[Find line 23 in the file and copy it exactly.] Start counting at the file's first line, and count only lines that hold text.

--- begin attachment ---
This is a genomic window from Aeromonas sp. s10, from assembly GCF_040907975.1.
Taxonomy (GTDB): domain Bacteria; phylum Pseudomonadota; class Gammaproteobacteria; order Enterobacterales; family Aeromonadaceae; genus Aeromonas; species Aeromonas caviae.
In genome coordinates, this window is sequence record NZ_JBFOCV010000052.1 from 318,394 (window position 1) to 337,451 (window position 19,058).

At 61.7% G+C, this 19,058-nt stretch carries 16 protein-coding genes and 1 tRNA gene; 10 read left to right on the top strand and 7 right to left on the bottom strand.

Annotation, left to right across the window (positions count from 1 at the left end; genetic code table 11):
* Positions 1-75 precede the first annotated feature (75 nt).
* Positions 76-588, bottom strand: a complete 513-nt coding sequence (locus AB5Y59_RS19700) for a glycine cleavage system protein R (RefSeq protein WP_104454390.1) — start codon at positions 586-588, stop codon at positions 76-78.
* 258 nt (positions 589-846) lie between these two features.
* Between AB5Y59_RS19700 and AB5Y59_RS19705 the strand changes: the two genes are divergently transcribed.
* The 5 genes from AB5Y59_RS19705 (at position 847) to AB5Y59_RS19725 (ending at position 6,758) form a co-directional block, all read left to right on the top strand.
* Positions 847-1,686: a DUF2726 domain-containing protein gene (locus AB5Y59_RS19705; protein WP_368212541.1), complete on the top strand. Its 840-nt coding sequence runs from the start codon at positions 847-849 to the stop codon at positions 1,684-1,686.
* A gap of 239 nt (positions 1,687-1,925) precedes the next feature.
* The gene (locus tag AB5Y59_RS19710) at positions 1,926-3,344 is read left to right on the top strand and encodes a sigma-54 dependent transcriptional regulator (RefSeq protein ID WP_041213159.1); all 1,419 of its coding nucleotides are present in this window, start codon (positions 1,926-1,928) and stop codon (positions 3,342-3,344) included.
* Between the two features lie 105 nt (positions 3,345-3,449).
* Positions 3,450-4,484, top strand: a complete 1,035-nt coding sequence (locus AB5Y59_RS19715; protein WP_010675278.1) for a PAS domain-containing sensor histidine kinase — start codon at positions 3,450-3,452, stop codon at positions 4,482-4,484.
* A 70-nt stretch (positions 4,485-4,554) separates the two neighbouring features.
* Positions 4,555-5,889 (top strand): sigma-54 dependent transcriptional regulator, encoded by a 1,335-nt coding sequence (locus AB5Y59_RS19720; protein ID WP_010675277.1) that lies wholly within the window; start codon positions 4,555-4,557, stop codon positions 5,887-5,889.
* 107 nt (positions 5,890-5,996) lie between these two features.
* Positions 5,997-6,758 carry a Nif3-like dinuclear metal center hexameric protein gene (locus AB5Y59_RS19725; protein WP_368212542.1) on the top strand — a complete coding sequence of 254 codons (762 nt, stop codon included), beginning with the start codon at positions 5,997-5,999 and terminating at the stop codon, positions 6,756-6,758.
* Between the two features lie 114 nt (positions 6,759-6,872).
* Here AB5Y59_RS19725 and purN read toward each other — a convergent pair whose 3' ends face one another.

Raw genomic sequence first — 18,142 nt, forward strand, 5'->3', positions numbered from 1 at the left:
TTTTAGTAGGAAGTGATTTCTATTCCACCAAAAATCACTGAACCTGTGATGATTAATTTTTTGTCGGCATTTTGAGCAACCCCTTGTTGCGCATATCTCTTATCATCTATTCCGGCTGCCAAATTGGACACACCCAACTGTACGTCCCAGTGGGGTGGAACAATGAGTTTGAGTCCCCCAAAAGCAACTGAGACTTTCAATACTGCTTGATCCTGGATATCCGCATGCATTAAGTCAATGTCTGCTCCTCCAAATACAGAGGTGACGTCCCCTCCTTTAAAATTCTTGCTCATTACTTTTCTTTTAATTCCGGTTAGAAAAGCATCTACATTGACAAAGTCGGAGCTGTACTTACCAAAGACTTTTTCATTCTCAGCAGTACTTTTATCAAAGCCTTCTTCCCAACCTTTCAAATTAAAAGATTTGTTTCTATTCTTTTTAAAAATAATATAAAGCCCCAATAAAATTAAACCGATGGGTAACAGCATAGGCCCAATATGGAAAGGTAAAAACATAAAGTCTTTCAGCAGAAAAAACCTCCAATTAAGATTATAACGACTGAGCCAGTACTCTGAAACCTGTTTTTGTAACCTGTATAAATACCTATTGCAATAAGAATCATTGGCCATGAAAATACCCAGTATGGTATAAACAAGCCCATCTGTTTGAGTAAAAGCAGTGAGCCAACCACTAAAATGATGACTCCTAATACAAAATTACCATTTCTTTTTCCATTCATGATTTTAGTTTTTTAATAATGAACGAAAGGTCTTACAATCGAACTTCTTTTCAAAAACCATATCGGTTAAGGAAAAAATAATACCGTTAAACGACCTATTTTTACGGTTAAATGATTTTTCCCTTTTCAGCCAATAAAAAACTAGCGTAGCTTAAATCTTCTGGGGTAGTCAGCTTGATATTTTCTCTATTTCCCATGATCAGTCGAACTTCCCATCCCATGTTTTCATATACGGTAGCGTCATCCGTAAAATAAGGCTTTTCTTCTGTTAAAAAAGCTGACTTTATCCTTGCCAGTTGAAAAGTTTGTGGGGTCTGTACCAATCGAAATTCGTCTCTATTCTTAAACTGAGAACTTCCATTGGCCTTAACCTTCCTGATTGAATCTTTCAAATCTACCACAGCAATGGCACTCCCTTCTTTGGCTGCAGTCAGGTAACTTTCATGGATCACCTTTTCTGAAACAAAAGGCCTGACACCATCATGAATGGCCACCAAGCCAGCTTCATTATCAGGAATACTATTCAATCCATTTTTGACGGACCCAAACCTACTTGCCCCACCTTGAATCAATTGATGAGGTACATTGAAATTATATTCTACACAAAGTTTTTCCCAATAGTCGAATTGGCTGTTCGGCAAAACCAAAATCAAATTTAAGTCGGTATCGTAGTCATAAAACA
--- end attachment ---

TTTTAGTAGGAAGTGATTTCTATTCCACCAAAAATCACTGAACCTGTGATGATTAATTTTTTGTCGGCATTTTGAGCAACCCCTTGTTGCGCATATCTCTTATCATCTATTCCGGCTGCCAAATTGGACACACCCAACTGTACGTCCCAGTGGGGTGGAACAATGAGTTTGAGTCCCCCAAAAGCAACTGAGACTTTCAATACTGCTTGATCCTGGATATCCGCATGCATTAAGTCAATGTCTGCTCCTCCAAATACAGAGGTGACGTCCCCTCCTTTAAAATTCTTGCTCATTACTTTTCTTTTAATTCCGGTTAGAAAAGCATCTACATTGACAAAGTCGGAGCTGTACTTACCAAAGACTTTTTCATTCTCAGCAGTACTTTTATCAAAGCCTTCTTCCCAACCTTTCAAATTAAAAGATTTGTTTCTATTCTTTTTAAAAATAATATAAAGCCCCAATAAAATTAAACCGATGGGTAACAGCATAGGCCCAATATGGAAAGGTAAAAACATAAAGTCTTTCAGCAGAAAAAACCTCCAATTAAGATTATAACGACTGAGCCAGTACTCTGAAACCTGTTTTTGTAACCTGTATAAATACCTATTGCAATAAGAATCATTGGCCATGAAAATACCCAGTATGGTATAAACAAGCCCATCTGTTTGAGTAAAAGCAGTGAGCCAACCACTAAAATGATGACTCCTAATACAAAATTACCATTTCTTTTTCCATTCATGATTTTAGTTTTTTAATAATGAACGAAAGGTCTTACAATCGAACTTCTTTTCAAAAACCATATCGGTTAAGGAAAAAATAATACCGTTAAACGACCTATTTTTACGGTTAAATGATTTTTCCCTTTTCAGCCAATAAAAAACTAGCGTAGCTTAAATCTTCTGGGGTAGTCAGCTTGATATTTTCTCTATTTCCCATGATCAGTCGAACTTCCCATCCCATGTTTTCATATACGGTAGCGTCATCCGTAAAATAAGGCTTTTCTTCTGTTAAAAAAGCTGACTTTATCCTTGCCAGTTGAAAAGTTTGTGGGGTCTGTACCAATCGAAATTCGTCTCTATTCTTAAACTGAGAACTTCCATTGGCCTTAACCTTCCTGATTGAATCTTTCAAATCTACCACAGCAATGGCACTCCCTTCTTTGGCTGCAGTCAGGTAACTTTCATGGATCACCTTTTCTGAAACAAAAGGCCTGACACCATCATGAATGGCCACCAAGCCAGCTTCATTATCAGGAATACTATTCAATCCATTTTTGACGGACCCAAACCTACTTGCCCCACCTTGAATCAATTGATGAGGTACATTGAAATTATATTCTACACAAAGTTTTTCCCAATAGTCGAATTGGCTGTTCGGCAAAACCAAAATCAAATTTAAGTCGGTATCGTAGTCATAAAACA